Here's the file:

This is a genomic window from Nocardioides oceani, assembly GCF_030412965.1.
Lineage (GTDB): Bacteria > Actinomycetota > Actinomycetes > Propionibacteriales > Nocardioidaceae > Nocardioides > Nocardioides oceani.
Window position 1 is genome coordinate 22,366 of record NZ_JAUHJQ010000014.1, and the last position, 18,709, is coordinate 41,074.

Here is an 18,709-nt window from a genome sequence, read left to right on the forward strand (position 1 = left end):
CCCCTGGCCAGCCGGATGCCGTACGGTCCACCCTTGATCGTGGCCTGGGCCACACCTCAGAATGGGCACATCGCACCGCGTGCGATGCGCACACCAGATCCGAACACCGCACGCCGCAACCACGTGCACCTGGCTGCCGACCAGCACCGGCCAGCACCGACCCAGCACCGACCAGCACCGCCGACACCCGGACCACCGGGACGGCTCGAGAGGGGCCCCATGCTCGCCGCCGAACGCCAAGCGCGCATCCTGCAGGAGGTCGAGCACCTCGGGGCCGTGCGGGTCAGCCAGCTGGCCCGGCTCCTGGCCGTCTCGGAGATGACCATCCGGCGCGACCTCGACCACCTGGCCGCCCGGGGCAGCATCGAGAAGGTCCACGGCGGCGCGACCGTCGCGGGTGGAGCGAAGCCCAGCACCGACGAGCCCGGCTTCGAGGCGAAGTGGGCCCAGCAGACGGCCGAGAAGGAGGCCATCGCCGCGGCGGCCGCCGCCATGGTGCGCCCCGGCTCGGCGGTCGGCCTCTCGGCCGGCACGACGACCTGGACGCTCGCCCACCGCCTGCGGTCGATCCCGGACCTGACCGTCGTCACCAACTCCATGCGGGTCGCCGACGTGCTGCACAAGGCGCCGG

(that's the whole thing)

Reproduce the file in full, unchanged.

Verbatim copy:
This is a genomic window from Nocardioides oceani, assembly GCF_030412965.1.
Lineage (GTDB): Bacteria > Actinomycetota > Actinomycetes > Propionibacteriales > Nocardioidaceae > Nocardioides > Nocardioides oceani.
Window position 1 is genome coordinate 22,366 of record NZ_JAUHJQ010000014.1, and the last position, 18,709, is coordinate 41,074.

Here is an 18,709-nt window from a genome sequence, read left to right on the forward strand (position 1 = left end):
CCCCTGGCCAGCCGGATGCCGTACGGTCCACCCTTGATCGTGGCCTGGGCCACACCTCAGAATGGGCACATCGCACCGCGTGCGATGCGCACACCAGATCCGAACACCGCACGCCGCAACCACGTGCACCTGGCTGCCGACCAGCACCGGCCAGCACCGACCCAGCACCGACCAGCACCGCCGACACCCGGACCACCGGGACGGCTCGAGAGGGGCCCCATGCTCGCCGCCGAACGCCAAGCGCGCATCCTGCAGGAGGTCGAGCACCTCGGGGCCGTGCGGGTCAGCCAGCTGGCCCGGCTCCTGGCCGTCTCGGAGATGACCATCCGGCGCGACCTCGACCACCTGGCCGCCCGGGGCAGCATCGAGAAGGTCCACGGCGGCGCGACCGTCGCGGGTGGAGCGAAGCCCAGCACCGACGAGCCCGGCTTCGAGGCGAAGTGGGCCCAGCAGACGGCCGAGAAGGAGGCCATCGCCGCGGCGGCCGCCGCCATGGTGCGCCCCGGCTCGGCGGTCGGCCTCTCGGCCGGCACGACGACCTGGACGCTCGCCCACCGCCTGCGGTCGATCCCGGACCTGACCGTCGTCACCAACTCCATGCGGGTCGCCGACGTGCTGCACAAGGCGCCGG